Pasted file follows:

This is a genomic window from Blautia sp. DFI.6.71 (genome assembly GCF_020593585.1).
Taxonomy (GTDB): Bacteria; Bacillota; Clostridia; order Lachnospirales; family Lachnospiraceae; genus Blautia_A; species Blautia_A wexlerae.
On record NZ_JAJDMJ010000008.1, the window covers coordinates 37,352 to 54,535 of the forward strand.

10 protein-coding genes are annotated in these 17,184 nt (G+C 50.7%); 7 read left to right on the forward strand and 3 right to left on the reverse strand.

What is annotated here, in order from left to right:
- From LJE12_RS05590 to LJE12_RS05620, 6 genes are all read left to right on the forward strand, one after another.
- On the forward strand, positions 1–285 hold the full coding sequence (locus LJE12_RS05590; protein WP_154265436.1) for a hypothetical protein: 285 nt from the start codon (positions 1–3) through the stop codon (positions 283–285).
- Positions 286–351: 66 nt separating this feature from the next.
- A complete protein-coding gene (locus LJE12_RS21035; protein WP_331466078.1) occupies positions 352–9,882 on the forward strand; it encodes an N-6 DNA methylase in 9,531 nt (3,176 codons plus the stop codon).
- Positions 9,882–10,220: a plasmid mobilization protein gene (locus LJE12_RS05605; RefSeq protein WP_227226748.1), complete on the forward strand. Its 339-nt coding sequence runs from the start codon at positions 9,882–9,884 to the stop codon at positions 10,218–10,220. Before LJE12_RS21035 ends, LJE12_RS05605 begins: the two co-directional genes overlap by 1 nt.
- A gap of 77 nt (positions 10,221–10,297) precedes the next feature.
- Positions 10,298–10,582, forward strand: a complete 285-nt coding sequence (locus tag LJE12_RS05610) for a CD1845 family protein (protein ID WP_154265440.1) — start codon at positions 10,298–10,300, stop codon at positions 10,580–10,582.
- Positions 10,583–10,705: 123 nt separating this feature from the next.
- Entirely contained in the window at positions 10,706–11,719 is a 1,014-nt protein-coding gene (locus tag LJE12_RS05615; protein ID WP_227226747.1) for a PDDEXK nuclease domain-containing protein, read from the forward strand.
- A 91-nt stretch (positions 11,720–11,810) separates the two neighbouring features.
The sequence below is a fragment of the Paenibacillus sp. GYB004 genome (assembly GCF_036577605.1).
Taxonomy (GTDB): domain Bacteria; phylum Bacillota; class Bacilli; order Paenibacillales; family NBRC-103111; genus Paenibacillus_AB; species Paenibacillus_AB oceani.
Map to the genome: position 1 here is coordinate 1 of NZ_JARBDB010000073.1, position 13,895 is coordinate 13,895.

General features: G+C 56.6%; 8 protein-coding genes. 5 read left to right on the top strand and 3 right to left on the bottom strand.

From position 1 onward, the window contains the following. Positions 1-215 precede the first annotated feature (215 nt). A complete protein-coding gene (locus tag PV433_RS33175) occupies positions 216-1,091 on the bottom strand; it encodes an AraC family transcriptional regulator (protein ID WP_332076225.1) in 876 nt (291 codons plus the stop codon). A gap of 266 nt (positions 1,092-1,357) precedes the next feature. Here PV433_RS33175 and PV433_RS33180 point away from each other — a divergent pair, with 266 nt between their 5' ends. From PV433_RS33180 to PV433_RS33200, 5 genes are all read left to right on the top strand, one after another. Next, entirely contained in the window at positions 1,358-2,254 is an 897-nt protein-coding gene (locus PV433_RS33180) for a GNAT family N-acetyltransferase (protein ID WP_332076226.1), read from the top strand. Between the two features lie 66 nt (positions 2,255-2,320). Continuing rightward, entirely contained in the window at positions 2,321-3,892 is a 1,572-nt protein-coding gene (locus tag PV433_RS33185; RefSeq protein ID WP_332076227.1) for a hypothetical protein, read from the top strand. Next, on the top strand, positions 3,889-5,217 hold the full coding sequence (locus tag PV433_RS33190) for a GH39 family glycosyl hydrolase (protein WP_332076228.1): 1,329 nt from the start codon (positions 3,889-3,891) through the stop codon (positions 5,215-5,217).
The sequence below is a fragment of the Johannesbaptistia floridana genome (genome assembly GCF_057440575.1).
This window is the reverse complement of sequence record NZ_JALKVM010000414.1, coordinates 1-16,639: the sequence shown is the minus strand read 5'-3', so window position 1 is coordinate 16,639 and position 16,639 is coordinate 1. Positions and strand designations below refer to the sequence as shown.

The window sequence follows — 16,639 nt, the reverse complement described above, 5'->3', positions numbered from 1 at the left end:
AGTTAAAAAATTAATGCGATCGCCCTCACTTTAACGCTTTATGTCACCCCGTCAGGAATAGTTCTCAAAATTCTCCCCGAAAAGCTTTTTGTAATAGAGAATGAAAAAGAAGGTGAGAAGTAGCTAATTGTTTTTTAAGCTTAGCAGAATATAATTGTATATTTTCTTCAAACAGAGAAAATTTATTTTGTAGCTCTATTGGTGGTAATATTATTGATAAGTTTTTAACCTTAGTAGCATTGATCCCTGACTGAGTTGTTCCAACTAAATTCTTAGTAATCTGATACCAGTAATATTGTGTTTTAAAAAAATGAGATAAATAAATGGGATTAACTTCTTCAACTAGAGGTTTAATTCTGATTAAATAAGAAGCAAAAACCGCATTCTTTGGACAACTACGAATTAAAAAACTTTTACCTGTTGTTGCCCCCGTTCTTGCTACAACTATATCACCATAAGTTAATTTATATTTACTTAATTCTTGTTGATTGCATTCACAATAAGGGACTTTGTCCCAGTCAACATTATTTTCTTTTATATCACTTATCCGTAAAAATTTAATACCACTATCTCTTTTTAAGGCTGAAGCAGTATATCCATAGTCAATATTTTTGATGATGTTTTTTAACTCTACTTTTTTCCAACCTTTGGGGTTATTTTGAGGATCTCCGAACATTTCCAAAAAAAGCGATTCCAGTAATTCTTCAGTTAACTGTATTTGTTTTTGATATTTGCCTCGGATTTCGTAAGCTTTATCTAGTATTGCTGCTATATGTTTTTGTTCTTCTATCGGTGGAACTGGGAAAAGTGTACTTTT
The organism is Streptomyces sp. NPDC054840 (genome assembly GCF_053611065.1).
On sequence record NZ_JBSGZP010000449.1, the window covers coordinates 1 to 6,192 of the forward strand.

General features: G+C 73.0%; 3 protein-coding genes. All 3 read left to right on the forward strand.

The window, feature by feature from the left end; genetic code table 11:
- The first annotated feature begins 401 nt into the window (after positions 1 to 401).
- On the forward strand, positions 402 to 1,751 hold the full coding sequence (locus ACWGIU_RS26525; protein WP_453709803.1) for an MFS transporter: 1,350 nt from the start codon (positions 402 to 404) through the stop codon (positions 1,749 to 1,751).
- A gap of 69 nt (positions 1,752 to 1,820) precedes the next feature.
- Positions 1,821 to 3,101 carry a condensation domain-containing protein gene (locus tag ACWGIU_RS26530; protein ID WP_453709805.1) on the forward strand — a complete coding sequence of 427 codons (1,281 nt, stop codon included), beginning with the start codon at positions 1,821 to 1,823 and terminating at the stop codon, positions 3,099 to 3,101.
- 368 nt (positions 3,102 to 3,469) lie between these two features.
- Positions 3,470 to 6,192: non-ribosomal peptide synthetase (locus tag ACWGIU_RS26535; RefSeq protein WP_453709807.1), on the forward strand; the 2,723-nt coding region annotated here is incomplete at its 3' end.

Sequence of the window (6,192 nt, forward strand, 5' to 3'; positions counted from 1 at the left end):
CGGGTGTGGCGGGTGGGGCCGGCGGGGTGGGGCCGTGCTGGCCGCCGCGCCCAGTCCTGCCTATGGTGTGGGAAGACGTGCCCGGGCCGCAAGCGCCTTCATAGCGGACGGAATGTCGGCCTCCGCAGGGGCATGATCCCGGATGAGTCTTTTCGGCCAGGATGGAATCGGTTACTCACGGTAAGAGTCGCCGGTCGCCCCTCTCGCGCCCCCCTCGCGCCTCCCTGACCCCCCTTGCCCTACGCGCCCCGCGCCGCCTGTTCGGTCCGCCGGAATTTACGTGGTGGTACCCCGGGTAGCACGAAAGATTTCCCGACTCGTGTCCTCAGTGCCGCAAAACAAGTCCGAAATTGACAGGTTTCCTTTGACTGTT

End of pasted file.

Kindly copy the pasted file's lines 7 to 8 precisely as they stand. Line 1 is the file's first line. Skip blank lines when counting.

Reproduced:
- On the forward strand, positions 1–285 hold the full coding sequence (locus LJE12_RS05590; protein WP_154265436.1) for a hypothetical protein: 285 nt from the start codon (positions 1–3) through the stop codon (positions 283–285).
- Positions 286–351: 66 nt separating this feature from the next.